SPLASH! I looked up and saw that a second demon had dropped its stomach sack and a new puddle was combining with the old one, making a much larger opening. The worms were very aware of this portal now and they were all scrambling to get closer. The largest worm had begun to extend its tentacles to the surface and, to my horror, the tentacles passed through the puddle as easily as passing through an open window. The worm could not squeeze it whole body through and he was blocking the way out for the smaller worms. But if that last fear sack were to fall, there would be nothing stopping them.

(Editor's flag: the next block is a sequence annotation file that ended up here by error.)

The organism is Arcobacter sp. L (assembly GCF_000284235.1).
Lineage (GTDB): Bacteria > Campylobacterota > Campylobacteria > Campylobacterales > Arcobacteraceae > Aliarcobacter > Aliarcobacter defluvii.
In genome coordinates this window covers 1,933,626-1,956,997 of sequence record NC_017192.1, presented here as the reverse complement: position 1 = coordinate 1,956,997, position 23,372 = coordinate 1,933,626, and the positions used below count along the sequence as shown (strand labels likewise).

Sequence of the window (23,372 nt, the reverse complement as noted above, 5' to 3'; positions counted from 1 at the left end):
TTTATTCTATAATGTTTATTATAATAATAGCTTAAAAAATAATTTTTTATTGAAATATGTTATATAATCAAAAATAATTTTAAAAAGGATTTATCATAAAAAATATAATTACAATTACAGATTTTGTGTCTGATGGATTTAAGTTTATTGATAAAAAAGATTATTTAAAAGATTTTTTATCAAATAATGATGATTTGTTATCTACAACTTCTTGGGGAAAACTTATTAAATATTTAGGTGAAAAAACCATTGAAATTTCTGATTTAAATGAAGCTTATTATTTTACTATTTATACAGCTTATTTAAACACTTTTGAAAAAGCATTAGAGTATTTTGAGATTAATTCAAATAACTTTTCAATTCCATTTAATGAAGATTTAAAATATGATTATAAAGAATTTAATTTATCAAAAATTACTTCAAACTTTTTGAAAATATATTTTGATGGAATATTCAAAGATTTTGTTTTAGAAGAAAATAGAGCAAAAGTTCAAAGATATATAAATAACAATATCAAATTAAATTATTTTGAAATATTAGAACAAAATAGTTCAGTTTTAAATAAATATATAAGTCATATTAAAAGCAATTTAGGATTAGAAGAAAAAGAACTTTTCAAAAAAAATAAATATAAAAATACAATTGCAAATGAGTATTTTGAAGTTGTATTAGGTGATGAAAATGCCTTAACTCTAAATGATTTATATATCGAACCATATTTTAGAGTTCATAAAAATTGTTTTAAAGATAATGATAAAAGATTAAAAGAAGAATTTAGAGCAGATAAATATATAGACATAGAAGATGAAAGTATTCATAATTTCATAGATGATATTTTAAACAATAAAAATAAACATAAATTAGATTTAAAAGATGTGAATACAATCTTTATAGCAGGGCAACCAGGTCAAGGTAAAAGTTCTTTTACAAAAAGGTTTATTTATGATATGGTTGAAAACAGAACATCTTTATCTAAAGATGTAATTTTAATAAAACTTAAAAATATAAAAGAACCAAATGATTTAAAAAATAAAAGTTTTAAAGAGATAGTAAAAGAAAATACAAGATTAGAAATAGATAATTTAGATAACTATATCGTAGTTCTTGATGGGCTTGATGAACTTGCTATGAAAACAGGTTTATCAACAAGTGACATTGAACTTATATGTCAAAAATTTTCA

All three demons were swarming around the boy, trying to stop his chants. They seemed unable to harm him directly, but this whole thing had to be throwing his concentration. I thought they had all forgotten about me, until a violent jerk pulled my whole body to the ground. But it wasn’t a demon. The largest worm had gotten ahold of my stupid costume cape. The creature didn’t even realize it had me. If it did, I’m sure it would have effortlessly dragged me to hell, or wherever it was trying to crawl out of. Instead, it was simply twitching it tentacles, like an insect’s feelers and my cape has happened to get tangled up in them. Inch by inch, the monster inadvertently pulled my to my doom while I frantically tugged at the catch off my cape. I was certain my life was going to end in the most horrific way imaginable, when everything in the room seemed to stop moving. The boy finished his spell.